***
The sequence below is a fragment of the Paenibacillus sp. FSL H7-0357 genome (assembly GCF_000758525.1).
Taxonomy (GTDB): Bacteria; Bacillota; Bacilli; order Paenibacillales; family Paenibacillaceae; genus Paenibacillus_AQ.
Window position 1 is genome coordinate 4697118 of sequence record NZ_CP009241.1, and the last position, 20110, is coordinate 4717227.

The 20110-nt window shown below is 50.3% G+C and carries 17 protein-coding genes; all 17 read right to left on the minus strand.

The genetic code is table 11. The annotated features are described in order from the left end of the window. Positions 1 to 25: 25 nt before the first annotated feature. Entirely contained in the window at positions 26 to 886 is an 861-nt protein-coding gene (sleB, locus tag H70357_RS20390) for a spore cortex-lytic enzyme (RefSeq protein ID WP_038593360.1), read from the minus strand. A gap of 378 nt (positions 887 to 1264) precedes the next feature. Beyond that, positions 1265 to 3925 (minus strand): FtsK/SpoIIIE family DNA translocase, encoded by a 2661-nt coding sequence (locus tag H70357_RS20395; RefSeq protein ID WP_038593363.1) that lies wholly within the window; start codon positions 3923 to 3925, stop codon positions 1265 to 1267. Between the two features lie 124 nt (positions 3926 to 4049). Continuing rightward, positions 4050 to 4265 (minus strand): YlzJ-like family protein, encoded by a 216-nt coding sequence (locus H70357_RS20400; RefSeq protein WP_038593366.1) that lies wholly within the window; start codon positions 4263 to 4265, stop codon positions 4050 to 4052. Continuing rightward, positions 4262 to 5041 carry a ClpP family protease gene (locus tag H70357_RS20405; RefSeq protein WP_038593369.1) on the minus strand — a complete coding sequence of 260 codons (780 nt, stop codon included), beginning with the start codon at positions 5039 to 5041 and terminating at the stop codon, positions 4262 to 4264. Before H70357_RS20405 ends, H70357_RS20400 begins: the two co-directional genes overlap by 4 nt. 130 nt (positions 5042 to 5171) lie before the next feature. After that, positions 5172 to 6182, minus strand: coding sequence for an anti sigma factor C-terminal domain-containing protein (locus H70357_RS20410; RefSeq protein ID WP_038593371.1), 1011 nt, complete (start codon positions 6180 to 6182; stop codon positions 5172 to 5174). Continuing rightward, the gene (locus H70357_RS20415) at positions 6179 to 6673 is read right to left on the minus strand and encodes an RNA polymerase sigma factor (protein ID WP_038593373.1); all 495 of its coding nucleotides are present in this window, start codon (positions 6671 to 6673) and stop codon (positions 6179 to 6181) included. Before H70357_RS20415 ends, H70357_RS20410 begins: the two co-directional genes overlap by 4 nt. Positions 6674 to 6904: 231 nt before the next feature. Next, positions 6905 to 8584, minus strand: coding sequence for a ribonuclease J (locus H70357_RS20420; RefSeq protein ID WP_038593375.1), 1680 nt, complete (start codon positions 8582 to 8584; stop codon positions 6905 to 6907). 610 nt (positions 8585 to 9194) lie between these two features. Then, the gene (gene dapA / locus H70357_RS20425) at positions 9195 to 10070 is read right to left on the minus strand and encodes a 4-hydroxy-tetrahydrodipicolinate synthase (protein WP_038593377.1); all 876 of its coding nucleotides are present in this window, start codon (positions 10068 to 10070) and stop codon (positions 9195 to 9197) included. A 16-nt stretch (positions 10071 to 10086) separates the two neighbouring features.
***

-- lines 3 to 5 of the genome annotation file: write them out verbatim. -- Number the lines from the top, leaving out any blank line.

Window position 1 is genome coordinate 4697118 of sequence record NZ_CP009241.1, and the last position, 20110, is coordinate 4717227.

The 20110-nt window shown below is 50.3% G+C and carries 17 protein-coding genes; all 17 read right to left on the minus strand.

The genetic code is table 11. The annotated features are described in order from the left end of the window. Positions 1 to 25: 25 nt before the first annotated feature. Entirely contained in the window at positions 26 to 886 is an 861-nt protein-coding gene (sleB, locus tag H70357_RS20390) for a spore cortex-lytic enzyme (RefSeq protein ID WP_038593360.1), read from the minus strand. A gap of 378 nt (positions 887 to 1264) precedes the next feature. Beyond that, positions 1265 to 3925 (minus strand): FtsK/SpoIIIE family DNA translocase, encoded by a 2661-nt coding sequence (locus tag H70357_RS20395; RefSeq protein ID WP_038593363.1) that lies wholly within the window; start codon positions 3923 to 3925, stop codon positions 1265 to 1267. Between the two features lie 124 nt (positions 3926 to 4049). Continuing rightward, positions 4050 to 4265 (minus strand): YlzJ-like family protein, encoded by a 216-nt coding sequence (locus H70357_RS20400; RefSeq protein WP_038593366.1) that lies wholly within the window; start codon positions 4263 to 4265, stop codon positions 4050 to 4052. Continuing rightward, positions 4262 to 5041 carry a ClpP family protease gene (locus tag H70357_RS20405; RefSeq protein WP_038593369.1) on the minus strand — a complete coding sequence of 260 codons (780 nt, stop codon included), beginning with the start codon at positions 5039 to 5041 and terminating at the stop codon, positions 4262 to 4264. Before H70357_RS20405 ends, H70357_RS20400 begins: the two co-directional genes overlap by 4 nt. 130 nt (positions 5042 to 5171) lie before the next feature. After that, positions 5172 to 6182, minus strand: coding sequence for an anti sigma factor C-terminal domain-containing protein (locus H70357_RS20410; RefSeq protein ID WP_038593371.1), 1011 nt, complete (start codon positions 6180 to 6182; stop codon positions 5172 to 5174). Continuing rightward, the gene (locus H70357_RS20415) at positions 6179 to 6673 is read right to left on the minus strand and encodes an RNA polymerase sigma factor (protein ID WP_038593373.1); all 495 of its coding nucleotides are present in this window, start codon (positions 6671 to 6673) and stop codon (positions 6179 to 6181) included. Before H70357_RS20415 ends, H70357_RS20410 begins: the two co-directional genes overlap by 4 nt. Positions 6674 to 6904: 231 nt before the next feature. Next, positions 6905 to 8584, minus strand: coding sequence for a ribonuclease J (locus H70357_RS20420; RefSeq protein ID WP_038593375.1), 1680 nt, complete (start codon positions 8582 to 8584; stop codon positions 6905 to 6907). 610 nt (positions 8585 to 9194) lie between these two features. Then, the gene (gene dapA / locus H70357_RS20425) at positions 9195 to 10070 is read right to left on the minus strand and encodes a 4-hydroxy-tetrahydrodipicolinate synthase (protein WP_038593377.1); all 876 of its coding nucleotides are present in this window, start codon (positions 10068 to 10070) and stop codon (positions 9195 to 9197) included. A 16-nt stretch (positions 10071 to 10086) separates the two neighbouring features.